MFC Debugging Support
The Microsoft Foundation Class Library (MFC) and Visual C++ help you debug your applications in a variety of ways. This topic presents a few useful general debugging techniques, followed by more detailed debugging topics.
The Microsoft Foundation Class Library (MFC) contains many diagnostic features to help debug your program during development, such as the Dump and AssertValid member functions, the TRACE and ASSERT macros, the AfxEnableMemoryTracking and AfxDebugBreak global functions, and the CMemoryState class to detect memory leaks.
Because diagnostics slow down and interrupt your application, they are not suitable for a release version. When you are developing your program, you typically build a Win32 Debug version of your program and link with the debug version of MFC. Once the program is completed and debugged, you build a Win32 Release version and link with the release version of MFC. You can easily switch between Win32 Debug and Win32 Release by setting the Select Active Configuration droplist.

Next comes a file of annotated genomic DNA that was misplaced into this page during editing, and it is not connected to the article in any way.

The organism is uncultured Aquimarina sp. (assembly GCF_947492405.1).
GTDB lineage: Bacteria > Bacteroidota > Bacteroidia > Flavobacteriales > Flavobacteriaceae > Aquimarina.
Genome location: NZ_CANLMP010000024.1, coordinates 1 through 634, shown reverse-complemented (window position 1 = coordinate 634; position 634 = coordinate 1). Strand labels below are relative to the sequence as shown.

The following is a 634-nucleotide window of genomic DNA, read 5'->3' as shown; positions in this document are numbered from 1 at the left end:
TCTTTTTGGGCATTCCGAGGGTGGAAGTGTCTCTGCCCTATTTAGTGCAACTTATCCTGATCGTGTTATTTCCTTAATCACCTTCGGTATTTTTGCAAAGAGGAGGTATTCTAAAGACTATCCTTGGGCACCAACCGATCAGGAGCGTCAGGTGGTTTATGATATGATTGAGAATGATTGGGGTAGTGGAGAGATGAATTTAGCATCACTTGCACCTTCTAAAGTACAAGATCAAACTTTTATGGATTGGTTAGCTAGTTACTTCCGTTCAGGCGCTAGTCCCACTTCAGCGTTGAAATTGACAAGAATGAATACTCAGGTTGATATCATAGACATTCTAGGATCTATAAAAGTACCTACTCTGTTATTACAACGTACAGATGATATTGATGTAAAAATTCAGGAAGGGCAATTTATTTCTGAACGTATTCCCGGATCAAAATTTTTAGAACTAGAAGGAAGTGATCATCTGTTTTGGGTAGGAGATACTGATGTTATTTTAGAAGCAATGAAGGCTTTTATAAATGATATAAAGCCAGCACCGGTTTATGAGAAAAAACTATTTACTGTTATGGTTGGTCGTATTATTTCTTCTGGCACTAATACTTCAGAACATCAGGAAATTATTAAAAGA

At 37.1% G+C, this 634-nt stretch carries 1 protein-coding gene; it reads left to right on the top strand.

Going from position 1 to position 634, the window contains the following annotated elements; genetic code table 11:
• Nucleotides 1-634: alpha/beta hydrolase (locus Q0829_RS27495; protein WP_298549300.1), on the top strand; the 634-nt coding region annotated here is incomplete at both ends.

Following are several techniques for debugging your MFC application:
Before you start a debugging session (or as soon as possible after you start), arrange the debugger and the program you are debugging on the screen so that neither overlaps the other. Otherwise, there may be situations in which the debugger completely obscures the program being debugged.
Turn on Multiple application debugging from the TRACER application when you are debugging an application and one or more DLLs. The Multiple application debugging option prefixes each trace statement with the name of the application that generated it. TRACER can be found in the BIN directory, and an icon for it is installed in the Microsoft Visual C++ program group with the name “MFC Tracer.”
If you have trouble setting breakpoints with the debugger, you can hard-code them into your application with the following statement:
which is platform-independent. For MFC applications, you can also use:
This does an
_asm int 3
in Intel versions and calls DebugBreak on other platforms. The advantage (on Intel) is that you break in source code rather than in kernel code.
Be sure to remove these statements when building release-mode applications or include them under #ifdef _DEBUG.
If you run into limitations with the Visual C++ debugger, you can always use TRACE statements and the TRACER application. Activating the Multiple application debugging option in TRACER can be very useful in tracking the order of events.
For additional information specific to MFC debugging, see the following topics: